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torn or overstretched fascia?


Injured Fascia

Wellcome Image L0061303

Herniated Fascia

Fascia Herniation


Dear Dr. Schierling,
I have had constant pain in the right transverse abdominus muscle since FEBRUARY 2015 – as a result of over-stretching. The pain was diagnosed by an acupuncturist as ‘torn fascia’ and I have received several acupuncture treatments since then.  I still have pain in the same locations (August 2015) despite treatment – and am told that the fasciae needs time to heal and nerves to bed-in.

What is the difference between a ‘torn fascia’ and ‘fascial adhesions’ – in terms of pain / sensation? How can I tell the difference – and decide whether I need to allow more time for healing or to begin stretching out the adhesions.  Your opinion would be much appreciated.

L.P. from South Africa

Fascia can be injured in any number of ways.  Probably the most common is overuse, which, when coupled with poor biomechanics, can be a recipe for disaster.  However, there are any number of other ways to injure FASCIA as well (particularly the ABDOMINAL WALL).  Sometimes simply twisting or moving the wrong way can do it — especially if there are heavy loads involved such as those you might find in WEIGHT LIFTING.  It could come from a blow, such as what could happen playing certain sports such as SOCCER or AMERICAN FOOTBALL.  An all-to-commonly-overlooked method of injuring Fascia has to do with Inflammation and its relationship to one’s diet and lifestyle (HERE).  Bottom line is that whatever the problem, the tissue injury itself needs to be addressed (HERE) and the poor lifestyle habits (SMOKING, POOR DIETS, SEDENTARY, etc) changed.

The second sentence in the previous paragraph (overuse) has to do with something called ‘TISSUE DENSIFICATION‘.  The others have to do with the microscopic Fibrosis that I refer to in my office as SCAR TISSUE.  But there is another Fascial injury that I honestly don’t see too often in my clinic, and unfortunately, don’t really have a great solution for —- Fascial Tears or Herniations.  These are complete tears of the Fascia that can actually allow muscles or even organs to bulge towards the outside of the body.  In a way, it’s like the difference between a ‘Pulled Muscle’ and a ‘Torn Muscle’ (HERE).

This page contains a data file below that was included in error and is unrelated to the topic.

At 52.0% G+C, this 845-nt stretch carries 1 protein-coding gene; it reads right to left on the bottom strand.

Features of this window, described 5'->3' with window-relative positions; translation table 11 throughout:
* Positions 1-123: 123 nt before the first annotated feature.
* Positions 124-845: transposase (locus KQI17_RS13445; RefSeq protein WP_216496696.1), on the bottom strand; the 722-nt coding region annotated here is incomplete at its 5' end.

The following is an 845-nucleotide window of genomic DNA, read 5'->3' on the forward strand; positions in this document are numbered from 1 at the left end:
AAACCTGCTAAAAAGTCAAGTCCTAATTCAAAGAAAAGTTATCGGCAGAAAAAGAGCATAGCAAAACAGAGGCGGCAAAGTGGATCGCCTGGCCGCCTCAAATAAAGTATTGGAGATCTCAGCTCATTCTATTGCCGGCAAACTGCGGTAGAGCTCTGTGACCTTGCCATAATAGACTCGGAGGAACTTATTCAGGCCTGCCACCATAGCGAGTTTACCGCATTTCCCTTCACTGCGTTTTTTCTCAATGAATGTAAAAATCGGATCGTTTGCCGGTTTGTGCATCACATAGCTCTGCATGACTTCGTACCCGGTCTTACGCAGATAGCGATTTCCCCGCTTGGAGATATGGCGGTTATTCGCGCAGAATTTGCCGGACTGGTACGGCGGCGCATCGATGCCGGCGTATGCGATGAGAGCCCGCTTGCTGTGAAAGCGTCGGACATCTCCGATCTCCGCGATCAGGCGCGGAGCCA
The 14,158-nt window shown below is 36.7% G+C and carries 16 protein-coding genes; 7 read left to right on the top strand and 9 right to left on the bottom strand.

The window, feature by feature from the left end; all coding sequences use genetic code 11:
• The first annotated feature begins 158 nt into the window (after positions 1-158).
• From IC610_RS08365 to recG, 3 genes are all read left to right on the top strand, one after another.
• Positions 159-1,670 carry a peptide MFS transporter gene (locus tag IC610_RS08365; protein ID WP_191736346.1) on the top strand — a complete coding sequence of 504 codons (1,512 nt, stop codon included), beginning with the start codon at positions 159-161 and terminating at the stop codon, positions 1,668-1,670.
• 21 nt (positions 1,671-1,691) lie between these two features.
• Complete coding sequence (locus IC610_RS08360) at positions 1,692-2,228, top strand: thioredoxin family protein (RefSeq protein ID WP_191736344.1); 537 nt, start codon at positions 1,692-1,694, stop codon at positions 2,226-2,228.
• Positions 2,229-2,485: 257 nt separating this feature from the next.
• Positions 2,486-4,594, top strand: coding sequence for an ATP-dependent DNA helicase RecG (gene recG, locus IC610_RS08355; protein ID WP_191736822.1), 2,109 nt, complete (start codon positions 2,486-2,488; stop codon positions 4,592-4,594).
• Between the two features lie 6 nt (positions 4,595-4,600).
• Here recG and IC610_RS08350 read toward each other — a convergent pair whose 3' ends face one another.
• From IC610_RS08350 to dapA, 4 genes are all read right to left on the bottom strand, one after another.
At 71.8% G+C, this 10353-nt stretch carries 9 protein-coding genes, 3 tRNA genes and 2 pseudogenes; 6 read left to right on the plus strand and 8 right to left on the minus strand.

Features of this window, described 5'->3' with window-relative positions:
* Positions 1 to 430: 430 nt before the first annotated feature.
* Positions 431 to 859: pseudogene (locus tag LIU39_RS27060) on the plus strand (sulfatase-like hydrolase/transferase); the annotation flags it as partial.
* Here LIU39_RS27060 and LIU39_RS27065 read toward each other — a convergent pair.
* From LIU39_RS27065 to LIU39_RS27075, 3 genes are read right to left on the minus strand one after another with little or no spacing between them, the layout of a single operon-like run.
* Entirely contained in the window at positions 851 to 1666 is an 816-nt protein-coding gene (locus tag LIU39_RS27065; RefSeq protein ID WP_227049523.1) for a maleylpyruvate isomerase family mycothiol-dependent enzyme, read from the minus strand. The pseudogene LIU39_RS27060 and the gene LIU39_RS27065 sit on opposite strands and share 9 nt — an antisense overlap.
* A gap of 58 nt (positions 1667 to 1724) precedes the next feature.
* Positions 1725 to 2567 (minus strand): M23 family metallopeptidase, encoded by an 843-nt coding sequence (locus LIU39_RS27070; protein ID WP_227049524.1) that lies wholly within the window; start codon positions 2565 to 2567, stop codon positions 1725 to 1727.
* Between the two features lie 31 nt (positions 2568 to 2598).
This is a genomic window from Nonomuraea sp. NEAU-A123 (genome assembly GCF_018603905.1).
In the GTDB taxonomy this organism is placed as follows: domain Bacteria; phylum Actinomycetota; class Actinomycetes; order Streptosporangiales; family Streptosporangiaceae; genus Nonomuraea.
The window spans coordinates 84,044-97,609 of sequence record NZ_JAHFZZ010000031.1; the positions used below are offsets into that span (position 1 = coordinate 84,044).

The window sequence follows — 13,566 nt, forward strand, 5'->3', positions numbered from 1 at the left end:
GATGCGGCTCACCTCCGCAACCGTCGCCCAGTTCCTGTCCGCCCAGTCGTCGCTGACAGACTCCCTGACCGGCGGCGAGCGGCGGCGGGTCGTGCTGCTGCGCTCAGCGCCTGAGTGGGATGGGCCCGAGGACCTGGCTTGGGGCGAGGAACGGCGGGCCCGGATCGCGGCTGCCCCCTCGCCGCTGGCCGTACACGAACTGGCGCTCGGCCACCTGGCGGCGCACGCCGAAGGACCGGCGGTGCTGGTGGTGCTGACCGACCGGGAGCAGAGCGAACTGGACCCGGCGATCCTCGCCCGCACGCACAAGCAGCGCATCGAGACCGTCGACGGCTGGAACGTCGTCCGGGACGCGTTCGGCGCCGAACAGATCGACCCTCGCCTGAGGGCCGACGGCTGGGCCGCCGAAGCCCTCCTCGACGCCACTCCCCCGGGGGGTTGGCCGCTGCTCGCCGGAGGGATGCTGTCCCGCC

I have used the terms “Fascial Adhesion” and “Microscopically Torn Fascia” synonymously in my practice for a very long time.  If a Fascia is torn in a non-microscopic manner, you will get underlying muscles trying to bulge through the  tear.  These are a form of hernia.  A great common example is a Diastasis Recti (the center line of the abdominal muscles separates, and the underlying layers of abdominal muscles bulge out there — particularly noticeable when people do a SITUP — not to be confused with the picture of the umbilical hernia at the top of the page).  Here is an email I received from RS in Wisconsin just this morning.

I have a few fascial hernias on my legs, likely caused by a trauma I experienced. From what I understand, the fascia has torn and now when I stand or flex my leg muscles, the muscle pushes through the torn fascia resulting in the bubbles / bulges in my leg. I can actually feel in one of the fascial hernias where the fascia has torn and doesn’t cover the muscle. I was wondering – is it possible to for the fascia to heal again where it’s been torn? It looks like surgery is not a great option because it leaves a scar bigger than the bulge from the hernia was. Is there anything that can be done or will I just have to deal with these fascial tears?

I have no great method to deal with the Fascial Herniations that RS is asking about.  As to whether or not they will heal, only time will tell (my best guess is that they will not in the sense that RS is asking).  To the best of my knowledge, these are not considered a surgical problem unless the herniation is quite large or possibly if it is causing inordinate pain.  Bear in mind that this would be a question to ask a reputable surgeon. 


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